Monday, February 28, 2011
Phenomenology of Spirit, Preface, paragraph 1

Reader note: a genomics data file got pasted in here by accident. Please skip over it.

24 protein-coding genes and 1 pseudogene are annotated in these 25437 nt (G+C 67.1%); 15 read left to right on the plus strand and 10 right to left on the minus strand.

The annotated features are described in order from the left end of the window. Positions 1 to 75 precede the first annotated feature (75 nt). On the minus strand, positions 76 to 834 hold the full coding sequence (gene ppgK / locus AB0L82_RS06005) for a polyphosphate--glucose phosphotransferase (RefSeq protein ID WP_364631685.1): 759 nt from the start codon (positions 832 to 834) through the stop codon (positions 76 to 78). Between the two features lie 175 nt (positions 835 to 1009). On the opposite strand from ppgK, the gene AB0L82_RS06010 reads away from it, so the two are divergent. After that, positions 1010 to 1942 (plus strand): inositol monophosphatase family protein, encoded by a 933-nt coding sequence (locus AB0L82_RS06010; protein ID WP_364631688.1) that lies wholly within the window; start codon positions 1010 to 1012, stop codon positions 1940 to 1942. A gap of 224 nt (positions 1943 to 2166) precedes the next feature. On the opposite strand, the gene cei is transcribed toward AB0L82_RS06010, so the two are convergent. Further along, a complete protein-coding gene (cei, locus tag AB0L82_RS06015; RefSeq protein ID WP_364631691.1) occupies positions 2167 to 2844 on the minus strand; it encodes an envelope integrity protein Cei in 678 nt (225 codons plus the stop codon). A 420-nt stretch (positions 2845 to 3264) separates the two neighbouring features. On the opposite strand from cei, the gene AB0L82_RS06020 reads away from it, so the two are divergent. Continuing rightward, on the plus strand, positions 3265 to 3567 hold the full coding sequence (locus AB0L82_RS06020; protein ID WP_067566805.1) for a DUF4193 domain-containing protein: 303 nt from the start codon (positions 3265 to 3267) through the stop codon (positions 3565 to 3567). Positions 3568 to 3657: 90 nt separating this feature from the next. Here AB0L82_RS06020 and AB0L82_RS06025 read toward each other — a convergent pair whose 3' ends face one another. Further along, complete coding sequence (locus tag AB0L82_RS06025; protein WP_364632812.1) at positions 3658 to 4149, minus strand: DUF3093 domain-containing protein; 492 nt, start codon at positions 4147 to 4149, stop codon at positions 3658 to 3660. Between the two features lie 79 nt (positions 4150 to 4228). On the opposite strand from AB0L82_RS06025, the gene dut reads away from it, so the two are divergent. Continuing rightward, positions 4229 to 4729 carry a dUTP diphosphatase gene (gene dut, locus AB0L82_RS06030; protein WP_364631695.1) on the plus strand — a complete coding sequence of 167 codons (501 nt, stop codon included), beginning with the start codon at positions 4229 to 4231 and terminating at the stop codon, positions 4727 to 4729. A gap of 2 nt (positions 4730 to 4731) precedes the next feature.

In the case of a philosophical work it seems not only superfluous, but, in the nature of the case, even inappropriate and misleading to begin, as writers usually do in a preface, by explaining the end the author had in mind, the circumstances which gave rise to the work, and the relation in which the writer takes it to stand to other treatises on the same subject, written by his predecessors or his contemporaries. For whatever it might be suitable to state about philosophy in a preface – say, an historical sketch of the main drift and point of view, the general content and results, a string of desultory assertions and assurances about the true – this cannot be accepted as the form and manner in which to expound philosophical truth. Moreover, because philosophy is essentially at home in the element of generality [Allgemeinheit], which contains the particular, it more than other sciences gives the appearance that all that matters is the end or final result, so much so that the end result expresses its complete essence, against which the process of arriving at that final result is non-essential. But with a science such as anatomy – something like the knowledge of the parts of the body viewed in terms of their lifeless existence – we are quite sure that with a general knowledge we do not yet possess the thing itself, the actual content of the science, but rather need to concern ourselves with particulars as well. What’s more, in the case of such a collection of bits of knowledge, which has no real right to the name of science, any talk about purpose and suchlike generalities is not commonly very different from the historical and concept-less way in which the content itself – those nerves, muscles, and the like -- is spoken of. In philosophy, on the other hand, it would at once be felt to be incongruous were use to be made of such a method, one which philosophy itself shows to be incapable of grasping the truth.